Brief asides


POSTED: Thursday, November 05, 2009


Tell that to Hawaii's happy hapa kids

Keith Bardwell is out of a job, but he probably shouldn't look for one in Hawaii. Bardwell, the Louisiana justice of the peace who refused to marry interracial couples, resigned his post after being sued for discrimination. He was unrepentant in his one-sentence resignation letter, having earlier asserted that he was merely concerned that children of mixed-race couples have a hard time fitting in anywhere. That dubious claim of maladjustment is easy to disprove in Hawaii, with its long abundance of interracial families, including one that sent a son to the White House.



Crosswalks give illusion of safety

Here's a news flash: Crosswalks will not protect you from oncoming 4,000-pound cars or pickup trucks. If drivers don't pay attention and notice you in the sidewalk, there's no hope you'll be able to get to the other side of the street safely—even if street lights are in your favor. Yesterday's report of two separate crashes in which two pedestrians were run down in crosswalks illustrates this point. Take nothing for granted.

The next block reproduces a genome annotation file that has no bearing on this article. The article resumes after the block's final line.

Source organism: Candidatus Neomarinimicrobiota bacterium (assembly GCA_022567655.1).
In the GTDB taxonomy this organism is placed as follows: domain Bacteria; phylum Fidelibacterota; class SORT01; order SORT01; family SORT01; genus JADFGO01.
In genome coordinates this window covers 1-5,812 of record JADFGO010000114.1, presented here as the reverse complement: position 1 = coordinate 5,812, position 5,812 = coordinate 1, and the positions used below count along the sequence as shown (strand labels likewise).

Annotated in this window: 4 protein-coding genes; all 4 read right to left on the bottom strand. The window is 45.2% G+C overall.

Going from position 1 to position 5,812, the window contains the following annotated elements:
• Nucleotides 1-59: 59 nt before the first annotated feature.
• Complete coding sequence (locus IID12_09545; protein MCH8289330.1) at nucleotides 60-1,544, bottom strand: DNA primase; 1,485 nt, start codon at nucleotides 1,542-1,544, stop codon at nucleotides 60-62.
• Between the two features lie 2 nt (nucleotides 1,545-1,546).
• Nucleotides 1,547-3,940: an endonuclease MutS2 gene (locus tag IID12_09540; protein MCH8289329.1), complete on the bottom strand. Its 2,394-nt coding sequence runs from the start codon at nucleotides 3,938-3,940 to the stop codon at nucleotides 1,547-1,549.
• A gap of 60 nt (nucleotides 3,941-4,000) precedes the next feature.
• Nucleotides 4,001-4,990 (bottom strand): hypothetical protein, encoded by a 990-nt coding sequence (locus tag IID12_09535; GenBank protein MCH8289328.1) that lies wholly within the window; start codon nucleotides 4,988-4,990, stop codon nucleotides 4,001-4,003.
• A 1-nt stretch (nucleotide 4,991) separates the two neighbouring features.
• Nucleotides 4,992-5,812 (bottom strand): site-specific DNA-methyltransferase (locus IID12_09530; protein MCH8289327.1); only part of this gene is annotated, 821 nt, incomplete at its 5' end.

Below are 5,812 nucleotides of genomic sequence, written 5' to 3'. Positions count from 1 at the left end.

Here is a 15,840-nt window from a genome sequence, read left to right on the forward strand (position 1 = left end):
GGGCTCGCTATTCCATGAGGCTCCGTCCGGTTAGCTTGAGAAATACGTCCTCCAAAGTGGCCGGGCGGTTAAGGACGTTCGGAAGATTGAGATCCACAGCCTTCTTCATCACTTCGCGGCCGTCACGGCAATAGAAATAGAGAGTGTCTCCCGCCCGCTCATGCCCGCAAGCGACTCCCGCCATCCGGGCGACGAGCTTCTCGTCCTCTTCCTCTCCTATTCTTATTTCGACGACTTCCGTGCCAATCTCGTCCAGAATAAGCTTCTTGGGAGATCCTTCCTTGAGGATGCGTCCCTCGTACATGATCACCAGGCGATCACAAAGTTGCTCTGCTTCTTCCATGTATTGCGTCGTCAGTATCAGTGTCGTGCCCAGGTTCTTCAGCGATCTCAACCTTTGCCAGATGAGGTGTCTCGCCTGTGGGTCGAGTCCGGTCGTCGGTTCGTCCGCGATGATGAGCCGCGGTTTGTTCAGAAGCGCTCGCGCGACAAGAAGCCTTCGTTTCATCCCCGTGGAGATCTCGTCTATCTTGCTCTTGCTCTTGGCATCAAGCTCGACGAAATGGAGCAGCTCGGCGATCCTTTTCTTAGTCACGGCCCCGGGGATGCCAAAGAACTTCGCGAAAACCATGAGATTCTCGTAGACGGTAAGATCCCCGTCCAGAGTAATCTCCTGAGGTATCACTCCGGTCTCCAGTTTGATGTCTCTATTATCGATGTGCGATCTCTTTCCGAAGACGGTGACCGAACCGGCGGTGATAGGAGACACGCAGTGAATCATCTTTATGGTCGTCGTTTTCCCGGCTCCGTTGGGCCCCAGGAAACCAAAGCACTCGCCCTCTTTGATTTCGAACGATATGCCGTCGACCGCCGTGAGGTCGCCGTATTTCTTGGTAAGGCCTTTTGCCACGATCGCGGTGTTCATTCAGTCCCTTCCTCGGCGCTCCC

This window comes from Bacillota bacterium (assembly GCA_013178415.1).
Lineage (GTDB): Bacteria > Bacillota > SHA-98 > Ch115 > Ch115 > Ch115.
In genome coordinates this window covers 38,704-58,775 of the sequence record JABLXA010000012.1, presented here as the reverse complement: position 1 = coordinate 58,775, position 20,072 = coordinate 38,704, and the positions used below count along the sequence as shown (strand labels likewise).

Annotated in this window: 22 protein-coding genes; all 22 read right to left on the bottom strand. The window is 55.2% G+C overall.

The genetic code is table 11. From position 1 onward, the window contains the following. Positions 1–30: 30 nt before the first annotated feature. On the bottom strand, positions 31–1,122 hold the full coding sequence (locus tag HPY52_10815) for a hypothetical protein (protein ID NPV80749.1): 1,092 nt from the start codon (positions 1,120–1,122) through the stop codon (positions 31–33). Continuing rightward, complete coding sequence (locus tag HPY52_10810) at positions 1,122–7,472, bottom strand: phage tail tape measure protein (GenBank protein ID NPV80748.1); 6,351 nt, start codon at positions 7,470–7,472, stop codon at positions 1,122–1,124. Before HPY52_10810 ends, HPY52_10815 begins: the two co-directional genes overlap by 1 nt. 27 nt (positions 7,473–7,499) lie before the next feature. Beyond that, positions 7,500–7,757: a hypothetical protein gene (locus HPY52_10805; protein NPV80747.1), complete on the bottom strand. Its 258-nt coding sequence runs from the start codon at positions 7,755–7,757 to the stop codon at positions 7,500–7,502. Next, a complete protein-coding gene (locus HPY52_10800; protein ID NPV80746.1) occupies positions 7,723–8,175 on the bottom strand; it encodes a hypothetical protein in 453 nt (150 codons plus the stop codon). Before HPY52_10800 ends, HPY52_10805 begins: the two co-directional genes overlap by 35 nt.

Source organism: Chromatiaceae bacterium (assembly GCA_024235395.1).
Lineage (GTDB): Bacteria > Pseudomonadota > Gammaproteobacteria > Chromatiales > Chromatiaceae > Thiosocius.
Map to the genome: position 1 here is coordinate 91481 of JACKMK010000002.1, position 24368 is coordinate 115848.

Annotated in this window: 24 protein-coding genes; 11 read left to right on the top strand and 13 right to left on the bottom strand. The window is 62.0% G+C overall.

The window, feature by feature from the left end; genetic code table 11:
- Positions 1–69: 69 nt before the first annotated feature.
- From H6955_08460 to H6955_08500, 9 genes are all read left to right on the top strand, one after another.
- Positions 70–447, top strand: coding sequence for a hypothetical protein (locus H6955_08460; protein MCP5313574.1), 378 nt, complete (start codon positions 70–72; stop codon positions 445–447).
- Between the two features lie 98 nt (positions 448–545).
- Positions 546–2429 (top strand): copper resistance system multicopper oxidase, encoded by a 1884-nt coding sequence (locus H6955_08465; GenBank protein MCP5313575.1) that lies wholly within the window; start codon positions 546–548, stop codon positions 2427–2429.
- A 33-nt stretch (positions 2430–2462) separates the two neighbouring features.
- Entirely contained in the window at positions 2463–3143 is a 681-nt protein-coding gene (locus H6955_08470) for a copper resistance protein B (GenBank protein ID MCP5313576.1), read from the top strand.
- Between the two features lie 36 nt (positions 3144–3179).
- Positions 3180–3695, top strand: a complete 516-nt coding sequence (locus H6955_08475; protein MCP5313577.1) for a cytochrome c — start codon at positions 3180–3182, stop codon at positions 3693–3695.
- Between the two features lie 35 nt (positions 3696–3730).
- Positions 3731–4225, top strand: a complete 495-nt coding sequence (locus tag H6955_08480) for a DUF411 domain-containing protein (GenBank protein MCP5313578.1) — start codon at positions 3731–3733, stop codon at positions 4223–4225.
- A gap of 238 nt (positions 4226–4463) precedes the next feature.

Where having the blues is a good thing

There are plenty of Web sites that offer suggestions on how to get rid of the blues—such as “;wallow,”; “;get moving,”; “;try smiling”; and “;listen to upbeat music”;—but who knew the color blue itself could help soothe a wounded psyche? Well, maybe it can't, as apparently there is no scientific evidence to that effect. But to help stop the alarming rise of people throwing themselves in front of its trains, the East Japan Railway Co. has installed blue lights above station platforms in all 29 of its stations along Tokyo's central Yamanote Line, used by 8 million passengers daily. The idea is that the blue lights have a calming effect. Let's hope it works. Last year, nearly 2,000 people committed suicide in Japan by jumping in front of trains, about 6 percent of such deaths nationwide, according to The Associated Press.